That couldn’t have been cops. Why the fuck would someone want to shoot an old businessman? I wait as long as my anxiety will let me before I emerge from the bathroom to check on Charlie in case the shooters hadn’t really left. I open the door slowly and peer towards the beds. No gunmen, and all I can see is Charlie’s bare feet. I shouldn’t look, I should just leave, but it’s 4:00 in the morning and my pills are in Charlie’s car.I walk out of the bathroom, treating the carpet like hot coals, cognizant of the barely perceptible sound of the bristles hitting my feet. I can finally see the bed where Charlie is lying. At first, I think he’s just asleep, but then I see the blood. The sheets look ty-died. There is so much blood. I open my mouth to yell but start gagging instead. I stumble-run-fall back to the bathroom, slam the door, and get back in my spot under the sink. I can’t believe he’s dead. Why is this happening to me? I’m in shock and I start crying. I have to call my mom. Fuck she’s not talking to me. I should call the police, I have to. I pick up my Galaxy and dial 911.
Operator: “what’s your emergency?”
“My friends been shot… I think he’s dead…you have to come help me.”
I start crying harder as the reality of of the situations sets in.
Operator: “Calm down sir, where are you at?”
I give her the hotel name and room number and press “end call” while she is still talking. What else does she need to know? Someone is dead.
I replay the bloody bed scene on a loop in my head while I cry and cry. “What if they think I killed him?”. Luckily, I’m far too paranoid to leave the safety of under the sink. It feels like hours, but in reality is probably 15 minutes, given the severity of my description to the 911 operator, before I hear pounding at the door and yelling. I then listen as someone fumbles with the chain from inside the room. “Oh my God, no, the shooters never left!”. There is going to be a shootout with the police, and I’m going to die. I try to cry as silently as possible, but little noises keep escaping. Then I hear Charlie’s voice, which has to just be the drugs, because Charlie is dead. Then the door opens to the bathroom and Charlie and two uniforms with guns stare down at me, sobbing beneath the sink. “Oh no, this is going to be bad”, I think, as the realization of what happened appears crystal clear in my giant pupils. I hallucinated the entire thing, obviously, since Charlie is standing half naked before me looking confused and furious.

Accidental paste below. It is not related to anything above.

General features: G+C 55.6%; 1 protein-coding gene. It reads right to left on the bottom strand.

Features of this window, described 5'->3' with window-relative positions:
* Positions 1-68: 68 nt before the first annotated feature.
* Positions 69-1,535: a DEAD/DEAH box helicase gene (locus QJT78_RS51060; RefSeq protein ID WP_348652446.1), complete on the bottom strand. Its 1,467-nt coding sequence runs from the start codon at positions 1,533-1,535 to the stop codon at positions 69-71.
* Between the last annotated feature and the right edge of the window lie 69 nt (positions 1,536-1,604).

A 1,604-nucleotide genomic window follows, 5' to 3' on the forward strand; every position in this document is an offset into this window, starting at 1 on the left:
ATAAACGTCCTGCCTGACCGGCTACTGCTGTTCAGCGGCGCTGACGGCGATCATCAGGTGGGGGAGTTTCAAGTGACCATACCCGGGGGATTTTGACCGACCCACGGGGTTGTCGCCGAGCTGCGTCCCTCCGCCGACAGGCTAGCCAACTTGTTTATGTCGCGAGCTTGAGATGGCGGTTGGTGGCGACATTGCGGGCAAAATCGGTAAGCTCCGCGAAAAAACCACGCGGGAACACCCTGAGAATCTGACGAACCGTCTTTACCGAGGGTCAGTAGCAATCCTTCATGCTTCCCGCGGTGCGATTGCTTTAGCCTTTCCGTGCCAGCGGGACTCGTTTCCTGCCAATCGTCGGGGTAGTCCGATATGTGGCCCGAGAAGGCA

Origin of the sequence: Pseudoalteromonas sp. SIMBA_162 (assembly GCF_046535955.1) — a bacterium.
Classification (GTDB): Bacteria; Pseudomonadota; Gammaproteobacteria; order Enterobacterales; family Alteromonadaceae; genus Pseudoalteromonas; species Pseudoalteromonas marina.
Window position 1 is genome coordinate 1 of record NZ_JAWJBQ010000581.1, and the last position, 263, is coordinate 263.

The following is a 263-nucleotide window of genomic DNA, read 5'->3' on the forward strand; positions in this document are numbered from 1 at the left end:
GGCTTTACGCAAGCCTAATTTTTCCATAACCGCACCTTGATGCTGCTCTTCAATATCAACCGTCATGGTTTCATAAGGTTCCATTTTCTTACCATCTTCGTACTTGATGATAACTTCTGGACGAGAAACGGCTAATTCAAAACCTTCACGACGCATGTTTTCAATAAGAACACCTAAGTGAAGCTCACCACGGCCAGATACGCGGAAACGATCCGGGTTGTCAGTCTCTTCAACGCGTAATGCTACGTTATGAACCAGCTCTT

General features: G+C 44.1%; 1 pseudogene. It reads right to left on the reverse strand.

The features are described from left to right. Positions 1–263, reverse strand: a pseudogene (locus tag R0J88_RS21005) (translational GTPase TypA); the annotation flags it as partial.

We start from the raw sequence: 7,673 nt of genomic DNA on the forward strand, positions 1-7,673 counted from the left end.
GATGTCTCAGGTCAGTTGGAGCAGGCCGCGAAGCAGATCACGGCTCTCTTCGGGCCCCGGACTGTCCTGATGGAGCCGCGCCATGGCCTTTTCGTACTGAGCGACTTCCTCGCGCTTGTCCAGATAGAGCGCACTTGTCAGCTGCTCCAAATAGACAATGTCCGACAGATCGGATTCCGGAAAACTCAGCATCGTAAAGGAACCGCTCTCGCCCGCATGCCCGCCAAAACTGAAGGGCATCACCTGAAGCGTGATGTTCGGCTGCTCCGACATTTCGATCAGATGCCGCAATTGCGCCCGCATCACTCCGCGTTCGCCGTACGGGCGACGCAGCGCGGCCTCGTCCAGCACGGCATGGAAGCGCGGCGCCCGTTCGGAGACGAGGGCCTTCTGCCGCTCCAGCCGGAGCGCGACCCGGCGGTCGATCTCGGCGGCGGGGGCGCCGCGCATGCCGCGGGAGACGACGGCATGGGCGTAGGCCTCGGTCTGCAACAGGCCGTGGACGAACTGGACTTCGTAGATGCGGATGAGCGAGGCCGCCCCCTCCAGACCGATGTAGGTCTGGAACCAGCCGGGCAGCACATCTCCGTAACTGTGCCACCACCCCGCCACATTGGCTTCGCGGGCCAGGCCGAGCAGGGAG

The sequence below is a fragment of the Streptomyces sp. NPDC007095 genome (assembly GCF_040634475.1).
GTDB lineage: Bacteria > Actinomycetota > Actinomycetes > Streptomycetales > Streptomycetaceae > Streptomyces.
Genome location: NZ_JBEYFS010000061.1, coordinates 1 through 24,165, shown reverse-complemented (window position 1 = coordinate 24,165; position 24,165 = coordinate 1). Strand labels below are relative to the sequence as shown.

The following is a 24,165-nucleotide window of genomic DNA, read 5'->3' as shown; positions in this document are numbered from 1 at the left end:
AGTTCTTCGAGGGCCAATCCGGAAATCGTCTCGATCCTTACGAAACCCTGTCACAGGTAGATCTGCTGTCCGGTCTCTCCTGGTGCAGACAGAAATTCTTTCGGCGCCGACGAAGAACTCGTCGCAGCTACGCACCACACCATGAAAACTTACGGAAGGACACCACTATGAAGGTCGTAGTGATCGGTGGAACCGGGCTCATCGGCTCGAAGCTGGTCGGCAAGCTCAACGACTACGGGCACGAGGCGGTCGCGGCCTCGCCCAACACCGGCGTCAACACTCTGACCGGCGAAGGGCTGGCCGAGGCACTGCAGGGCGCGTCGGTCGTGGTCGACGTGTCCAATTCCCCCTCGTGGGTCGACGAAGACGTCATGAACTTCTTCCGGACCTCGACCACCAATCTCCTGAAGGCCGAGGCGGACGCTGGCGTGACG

They make me come out from under the sink, and I sit on the bed. I am in disbelief over what I’ve done and try to say as little as possible. Somehow Charlie convinces the police to leave without citing me for a fake 911 call. God only knows what he said to them because I’m barely listening, trapped in the loop of Charlie’s bloody body wrapped in stained sheets.How could that not have been real? He probably tells the officers that I am mentally unstable. Whatever, I’m just elated that he gets some to leave. Although, they do make me produce my Virginia ID, apparently to verify that I’m a real person. Alone with Charlie, I try to explain what happened, but hearing myself say it aloud, I realize how fucking crazy I sound. Charlie vacillates between being worried and being mad that I didn’t just wake him up. Eventually he agrees to forgive me if I just go to bed, so I lay in the second double bed and squeeze my vibrating limbs, trying to just breathe.
I’ve almost tricked myself into sleep when there is a banging on the door again. I can hear Charlie cursing as he gets up to answer it. It’s probably the hotel manager telling us we have to leave. Fuck, I can’t deal with anyone else tonight. When I see the uniforms back in the room I wish it was just a low level hotel employee. This can’t be good. They tell me to stand up and one of the uniforms handcuffs me while the other explains that I have a warrant in D.C. for a failure to appear. They actually apologize to me as they walk me downstairs. They must still think I’m insane because I’ve never had policemen treat me so cordially.